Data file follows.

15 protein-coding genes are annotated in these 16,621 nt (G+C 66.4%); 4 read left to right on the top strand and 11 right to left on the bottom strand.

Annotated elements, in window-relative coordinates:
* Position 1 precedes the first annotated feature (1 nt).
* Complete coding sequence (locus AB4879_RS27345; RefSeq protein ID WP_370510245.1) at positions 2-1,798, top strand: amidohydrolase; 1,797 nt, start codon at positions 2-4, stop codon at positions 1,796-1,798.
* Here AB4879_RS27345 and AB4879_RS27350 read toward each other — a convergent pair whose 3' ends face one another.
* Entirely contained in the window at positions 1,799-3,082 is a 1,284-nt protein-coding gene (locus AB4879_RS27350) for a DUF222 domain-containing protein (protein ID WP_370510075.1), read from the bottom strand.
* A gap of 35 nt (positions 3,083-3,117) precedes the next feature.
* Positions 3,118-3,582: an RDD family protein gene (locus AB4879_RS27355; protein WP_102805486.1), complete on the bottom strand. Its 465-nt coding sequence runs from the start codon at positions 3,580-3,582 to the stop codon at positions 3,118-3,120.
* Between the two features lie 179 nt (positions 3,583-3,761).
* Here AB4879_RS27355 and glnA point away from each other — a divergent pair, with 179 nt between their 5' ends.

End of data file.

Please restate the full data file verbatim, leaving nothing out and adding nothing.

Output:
15 protein-coding genes are annotated in these 16,621 nt (G+C 66.4%); 4 read left to right on the top strand and 11 right to left on the bottom strand.

Annotated elements, in window-relative coordinates:
* Position 1 precedes the first annotated feature (1 nt).
* Complete coding sequence (locus AB4879_RS27345; RefSeq protein ID WP_370510245.1) at positions 2-1,798, top strand: amidohydrolase; 1,797 nt, start codon at positions 2-4, stop codon at positions 1,796-1,798.
* Here AB4879_RS27345 and AB4879_RS27350 read toward each other — a convergent pair whose 3' ends face one another.
* Entirely contained in the window at positions 1,799-3,082 is a 1,284-nt protein-coding gene (locus AB4879_RS27350) for a DUF222 domain-containing protein (protein ID WP_370510075.1), read from the bottom strand.
* A gap of 35 nt (positions 3,083-3,117) precedes the next feature.
* Positions 3,118-3,582: an RDD family protein gene (locus AB4879_RS27355; protein WP_102805486.1), complete on the bottom strand. Its 465-nt coding sequence runs from the start codon at positions 3,580-3,582 to the stop codon at positions 3,118-3,120.
* Between the two features lie 179 nt (positions 3,583-3,761).
* Here AB4879_RS27355 and glnA point away from each other — a divergent pair, with 179 nt between their 5' ends.